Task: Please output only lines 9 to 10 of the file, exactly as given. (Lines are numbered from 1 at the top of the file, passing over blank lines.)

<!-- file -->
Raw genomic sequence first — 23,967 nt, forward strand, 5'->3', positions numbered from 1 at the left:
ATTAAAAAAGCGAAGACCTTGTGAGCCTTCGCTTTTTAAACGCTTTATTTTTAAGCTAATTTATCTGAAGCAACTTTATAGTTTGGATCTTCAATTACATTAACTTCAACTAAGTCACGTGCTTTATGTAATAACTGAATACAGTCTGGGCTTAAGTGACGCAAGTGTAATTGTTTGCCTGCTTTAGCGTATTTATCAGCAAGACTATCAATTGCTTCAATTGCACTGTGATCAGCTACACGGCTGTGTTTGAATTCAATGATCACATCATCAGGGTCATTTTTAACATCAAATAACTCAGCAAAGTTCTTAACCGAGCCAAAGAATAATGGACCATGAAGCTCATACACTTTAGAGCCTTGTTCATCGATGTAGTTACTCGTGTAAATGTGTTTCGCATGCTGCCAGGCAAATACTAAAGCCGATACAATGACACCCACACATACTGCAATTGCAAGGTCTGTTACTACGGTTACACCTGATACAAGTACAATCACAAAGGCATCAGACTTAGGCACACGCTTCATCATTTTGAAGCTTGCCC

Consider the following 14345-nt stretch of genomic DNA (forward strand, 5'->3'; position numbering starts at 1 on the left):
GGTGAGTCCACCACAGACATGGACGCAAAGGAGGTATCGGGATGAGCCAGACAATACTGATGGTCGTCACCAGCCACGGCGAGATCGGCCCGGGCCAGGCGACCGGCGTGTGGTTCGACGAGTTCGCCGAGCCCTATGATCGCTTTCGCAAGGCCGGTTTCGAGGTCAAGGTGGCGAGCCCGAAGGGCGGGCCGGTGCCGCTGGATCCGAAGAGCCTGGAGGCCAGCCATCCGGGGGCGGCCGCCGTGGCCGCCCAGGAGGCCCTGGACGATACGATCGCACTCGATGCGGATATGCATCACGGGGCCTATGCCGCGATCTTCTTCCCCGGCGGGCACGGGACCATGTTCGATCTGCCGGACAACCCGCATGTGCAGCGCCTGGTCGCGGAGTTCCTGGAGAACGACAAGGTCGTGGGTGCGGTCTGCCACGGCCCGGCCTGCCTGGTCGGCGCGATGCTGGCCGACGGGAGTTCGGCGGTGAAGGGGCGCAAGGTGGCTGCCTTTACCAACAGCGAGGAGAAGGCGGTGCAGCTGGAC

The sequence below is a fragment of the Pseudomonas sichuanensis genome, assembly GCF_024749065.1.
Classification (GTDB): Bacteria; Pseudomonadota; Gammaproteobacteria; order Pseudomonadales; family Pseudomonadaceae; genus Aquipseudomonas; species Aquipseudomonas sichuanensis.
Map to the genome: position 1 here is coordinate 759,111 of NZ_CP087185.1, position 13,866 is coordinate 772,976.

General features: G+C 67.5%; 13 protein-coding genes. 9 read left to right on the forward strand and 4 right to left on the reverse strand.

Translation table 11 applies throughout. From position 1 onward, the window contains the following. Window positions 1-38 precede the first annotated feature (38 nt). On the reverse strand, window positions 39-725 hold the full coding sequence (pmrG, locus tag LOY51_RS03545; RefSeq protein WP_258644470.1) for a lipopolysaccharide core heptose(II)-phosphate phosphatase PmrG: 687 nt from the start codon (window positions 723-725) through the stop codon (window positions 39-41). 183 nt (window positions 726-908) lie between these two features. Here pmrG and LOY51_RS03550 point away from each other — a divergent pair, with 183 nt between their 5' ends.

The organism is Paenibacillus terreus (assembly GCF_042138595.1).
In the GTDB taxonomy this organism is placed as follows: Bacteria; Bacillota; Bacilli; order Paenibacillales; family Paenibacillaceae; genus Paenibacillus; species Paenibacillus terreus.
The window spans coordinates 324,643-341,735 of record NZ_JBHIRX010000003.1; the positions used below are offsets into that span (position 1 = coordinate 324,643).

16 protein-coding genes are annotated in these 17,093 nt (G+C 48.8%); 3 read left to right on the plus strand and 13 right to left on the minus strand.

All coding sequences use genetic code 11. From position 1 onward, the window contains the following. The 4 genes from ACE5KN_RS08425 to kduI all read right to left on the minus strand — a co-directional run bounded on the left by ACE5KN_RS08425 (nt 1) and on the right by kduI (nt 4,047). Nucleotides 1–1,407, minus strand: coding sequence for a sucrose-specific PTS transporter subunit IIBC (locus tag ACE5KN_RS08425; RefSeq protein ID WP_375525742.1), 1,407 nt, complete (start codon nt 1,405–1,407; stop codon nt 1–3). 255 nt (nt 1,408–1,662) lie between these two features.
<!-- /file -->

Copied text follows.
Translation table 11 applies throughout. From position 1 onward, the window contains the following. Window positions 1-38 precede the first annotated feature (38 nt). On the reverse strand, window positions 39-725 hold the full coding sequence (pmrG, locus tag LOY51_RS03545; RefSeq protein WP_258644470.1) for a lipopolysaccharide core heptose(II)-phosphate phosphatase PmrG: 687 nt from the start codon (window positions 723-725) through the stop codon (window positions 39-41). 183 nt (window positions 726-908) lie between these two features. Here pmrG and LOY51_RS03550 point away from each other — a divergent pair, with 183 nt between their 5' ends.

The organism is Paenibacillus terreus (assembly GCF_042138595.1).